Exclusives

Nigeria Treasury yield among highest in the world

by Sobechukwu Eze & Abdullateef Eniola-Giwa

July 13, 2018 | 2:00 am
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In a world where investors are chasing high yield, Nigeria comes in as a first class destination. With the one year Treasury bill currently around 13.1 percent, Renaissance Capital reports that Nigeria treasury bills currently offers the third highest treasury yield in frontier markets and the fifth highest local currency yield when emerging markets and frontier markets are merged.

 

High yield in Nigeria has certainly attracted foreign investors as billions of dollars have been poured into the money market over the past year. In 2017, up to $3.2 billion was invested in money market instruments with the majority of investments entering the country in the fourth quarter of the year.

 

Around $2.1 billion was invested by foreign investors in Q4 2017 as inflation continued its downward trend compared to around $211 million invested in the money market in Q1 2017. Foreign investors were wary of investing in treasury bills at the time possibly due to high double digit inflation. Inflation peaked in January 2017 before it began its long deceleration for 16 consecutive months since last year.

 

In the first three months of 2018, foreign portfolio investors invested $3.52 billion dollars in money market instruments, that’s more than they did in the entire 2017.

 

Even though interest rates in United States is starting to normalise as the Federal Reserve Bank of America raised interest rate in June for the fifth time since March last year, at just 2.36 percent yield for the one year treasury bill, it is still miles behind yields offered in emerging and frontier markets around the world.

 

According to RenCap currency report, emerging economies such as Egypt and Turkey have local currency yields at 19.3 percent and 17.7 percent respectively. While frontier markets such as Argentina (39%), Ukraine (16.5%), Nigeria (13.1%) and Kenya (10.4%) are all offering double digit rates on their sovereign debt compared to their counterparts in developed markets who are mostly offering low single digit yields.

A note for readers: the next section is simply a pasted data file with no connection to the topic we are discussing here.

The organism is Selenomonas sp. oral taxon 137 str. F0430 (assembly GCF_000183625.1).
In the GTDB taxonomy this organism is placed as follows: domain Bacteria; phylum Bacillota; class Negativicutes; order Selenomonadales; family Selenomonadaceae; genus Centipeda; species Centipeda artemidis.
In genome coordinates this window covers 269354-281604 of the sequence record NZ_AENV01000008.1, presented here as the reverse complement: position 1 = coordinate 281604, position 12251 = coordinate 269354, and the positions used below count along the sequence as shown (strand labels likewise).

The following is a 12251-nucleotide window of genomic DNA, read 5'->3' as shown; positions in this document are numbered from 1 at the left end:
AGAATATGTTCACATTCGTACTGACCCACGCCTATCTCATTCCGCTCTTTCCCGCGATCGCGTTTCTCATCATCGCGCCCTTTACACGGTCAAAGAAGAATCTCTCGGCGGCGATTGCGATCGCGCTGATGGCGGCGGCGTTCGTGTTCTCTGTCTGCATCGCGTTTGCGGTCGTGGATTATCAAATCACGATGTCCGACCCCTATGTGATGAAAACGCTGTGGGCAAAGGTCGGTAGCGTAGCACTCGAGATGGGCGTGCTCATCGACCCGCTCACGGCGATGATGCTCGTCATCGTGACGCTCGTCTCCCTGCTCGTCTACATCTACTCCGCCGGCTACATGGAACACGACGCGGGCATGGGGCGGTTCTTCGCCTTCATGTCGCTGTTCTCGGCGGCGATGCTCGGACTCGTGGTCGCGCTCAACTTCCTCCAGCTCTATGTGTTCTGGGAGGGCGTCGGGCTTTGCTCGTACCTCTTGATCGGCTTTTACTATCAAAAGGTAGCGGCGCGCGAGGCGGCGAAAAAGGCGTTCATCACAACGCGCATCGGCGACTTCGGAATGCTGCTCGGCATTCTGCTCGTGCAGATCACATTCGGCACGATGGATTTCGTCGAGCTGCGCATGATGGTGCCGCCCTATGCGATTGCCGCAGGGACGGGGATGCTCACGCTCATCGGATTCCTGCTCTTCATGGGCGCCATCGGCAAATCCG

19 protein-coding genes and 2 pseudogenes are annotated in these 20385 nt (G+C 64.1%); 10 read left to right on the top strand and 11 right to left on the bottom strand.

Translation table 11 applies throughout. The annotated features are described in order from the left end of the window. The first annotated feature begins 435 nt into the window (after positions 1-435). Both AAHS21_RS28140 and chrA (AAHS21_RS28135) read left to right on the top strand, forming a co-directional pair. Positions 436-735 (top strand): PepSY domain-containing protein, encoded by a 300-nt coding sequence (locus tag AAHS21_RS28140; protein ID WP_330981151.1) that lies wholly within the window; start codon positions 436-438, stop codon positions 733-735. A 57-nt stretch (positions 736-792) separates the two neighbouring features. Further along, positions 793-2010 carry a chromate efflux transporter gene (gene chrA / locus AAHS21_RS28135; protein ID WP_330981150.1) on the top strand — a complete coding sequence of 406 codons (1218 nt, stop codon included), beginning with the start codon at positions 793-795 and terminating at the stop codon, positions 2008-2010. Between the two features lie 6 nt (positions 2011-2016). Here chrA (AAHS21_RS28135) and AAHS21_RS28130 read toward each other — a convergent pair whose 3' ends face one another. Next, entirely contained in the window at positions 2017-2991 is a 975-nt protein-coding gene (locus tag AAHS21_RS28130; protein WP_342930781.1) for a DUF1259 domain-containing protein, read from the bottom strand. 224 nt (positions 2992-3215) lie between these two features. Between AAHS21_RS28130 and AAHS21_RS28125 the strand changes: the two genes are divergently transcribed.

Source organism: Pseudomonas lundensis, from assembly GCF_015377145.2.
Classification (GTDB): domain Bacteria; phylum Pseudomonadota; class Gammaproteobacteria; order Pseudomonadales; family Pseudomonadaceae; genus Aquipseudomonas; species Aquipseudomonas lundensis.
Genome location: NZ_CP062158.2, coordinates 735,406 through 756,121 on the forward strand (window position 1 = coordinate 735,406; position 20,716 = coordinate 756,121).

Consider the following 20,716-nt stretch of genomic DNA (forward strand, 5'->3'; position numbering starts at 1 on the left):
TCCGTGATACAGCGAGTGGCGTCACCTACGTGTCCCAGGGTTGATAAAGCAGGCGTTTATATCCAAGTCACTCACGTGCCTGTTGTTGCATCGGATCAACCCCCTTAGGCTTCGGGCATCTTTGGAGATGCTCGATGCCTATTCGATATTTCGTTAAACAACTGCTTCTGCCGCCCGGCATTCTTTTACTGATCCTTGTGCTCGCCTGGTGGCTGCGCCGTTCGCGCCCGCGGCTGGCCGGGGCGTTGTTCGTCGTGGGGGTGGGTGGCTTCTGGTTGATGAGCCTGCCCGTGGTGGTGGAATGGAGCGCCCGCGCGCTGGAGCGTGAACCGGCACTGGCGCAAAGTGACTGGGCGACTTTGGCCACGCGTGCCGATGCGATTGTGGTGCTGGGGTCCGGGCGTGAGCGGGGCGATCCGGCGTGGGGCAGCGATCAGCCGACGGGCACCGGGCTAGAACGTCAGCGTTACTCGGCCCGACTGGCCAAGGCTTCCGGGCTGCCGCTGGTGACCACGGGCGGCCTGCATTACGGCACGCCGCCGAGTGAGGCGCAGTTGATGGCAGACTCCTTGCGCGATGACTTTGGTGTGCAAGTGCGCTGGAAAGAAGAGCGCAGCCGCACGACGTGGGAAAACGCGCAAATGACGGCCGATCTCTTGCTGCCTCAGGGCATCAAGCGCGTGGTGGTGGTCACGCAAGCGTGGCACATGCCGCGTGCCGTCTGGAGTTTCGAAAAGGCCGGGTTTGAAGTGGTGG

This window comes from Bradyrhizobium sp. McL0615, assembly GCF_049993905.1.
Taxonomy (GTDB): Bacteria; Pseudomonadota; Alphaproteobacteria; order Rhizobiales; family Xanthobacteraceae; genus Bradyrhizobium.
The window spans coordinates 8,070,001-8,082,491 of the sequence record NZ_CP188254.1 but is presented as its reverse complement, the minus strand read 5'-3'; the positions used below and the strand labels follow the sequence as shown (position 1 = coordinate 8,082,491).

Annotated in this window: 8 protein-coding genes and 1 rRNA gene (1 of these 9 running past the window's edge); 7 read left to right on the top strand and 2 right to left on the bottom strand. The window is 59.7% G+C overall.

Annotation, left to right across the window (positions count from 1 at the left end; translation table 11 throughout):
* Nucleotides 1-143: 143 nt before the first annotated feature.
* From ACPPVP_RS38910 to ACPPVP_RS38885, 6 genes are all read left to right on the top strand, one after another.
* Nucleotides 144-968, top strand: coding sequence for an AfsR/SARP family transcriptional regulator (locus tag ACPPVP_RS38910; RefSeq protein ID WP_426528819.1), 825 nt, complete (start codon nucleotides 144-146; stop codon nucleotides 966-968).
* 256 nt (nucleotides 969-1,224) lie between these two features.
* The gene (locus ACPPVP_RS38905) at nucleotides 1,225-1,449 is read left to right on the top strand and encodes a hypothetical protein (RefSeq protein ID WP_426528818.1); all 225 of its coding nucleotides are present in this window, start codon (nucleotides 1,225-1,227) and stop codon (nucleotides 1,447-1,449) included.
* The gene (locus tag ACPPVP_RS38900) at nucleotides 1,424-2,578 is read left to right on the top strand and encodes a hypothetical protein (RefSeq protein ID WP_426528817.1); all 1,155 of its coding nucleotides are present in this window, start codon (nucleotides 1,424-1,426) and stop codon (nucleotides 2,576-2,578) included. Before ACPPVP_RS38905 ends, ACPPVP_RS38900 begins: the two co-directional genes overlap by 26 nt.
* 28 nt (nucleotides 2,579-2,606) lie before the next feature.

Countries with high yields have been attracting more foreign investments in the past one year, although the two rate hikes in USA this year have caused investment outflows to increase in emerging markets this year. Bloomberg reported last September that investors were increasing investments in emerging countries that pay the highest local interest rate. However, the story this year is a little different as traders now see more risk in investing in emerging countries at the same time interest rates are increasing in USA.
Bismarck Rewane, CEO Financial Derivative explained that due to unforeseen eventualities in the upcoming election in Nigeria, the current yield level is likely not high enough to compensate investors for political risk. To this end, there is a large tendency that foreign investors would exit the country and return after elections. This could push treasury yield higher to compensate for additional risk.

Abdullrauf Bello, Investment Research Analyst at WSTC Securities Limited expects inflationary pressures to increase due to election spending in the upcoming general elections. With increased spending, treasury yields are likely to rise. In addition, Rauf believes when political activity intensifies, Nigeria will become a less attractive destination to foreign investors.

Omotola Abimbola, fixed income and currency specialist, Ecobank Research suggest that the current high yields in Nigeria and other frontier economies is not solely attributable to political risk alone as rising interest rate in US and strengthening of the US dollar is driving capital outflows from the frontier and emerging markets. Omotola expects inflation to hover between 10-11 percent towards the end of the year and says it is unlikely that either one year treasury bills or inflation will hit single digit this year. He anticipates high currency volatility as election draws closer as investors charge higher political risk premium, thereby pushing treasury yields higher.

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by Sobechukwu Eze & Abdullateef Eniola-Giwa

July 13, 2018 | 2:00 am
  |     |     |   Start Conversation

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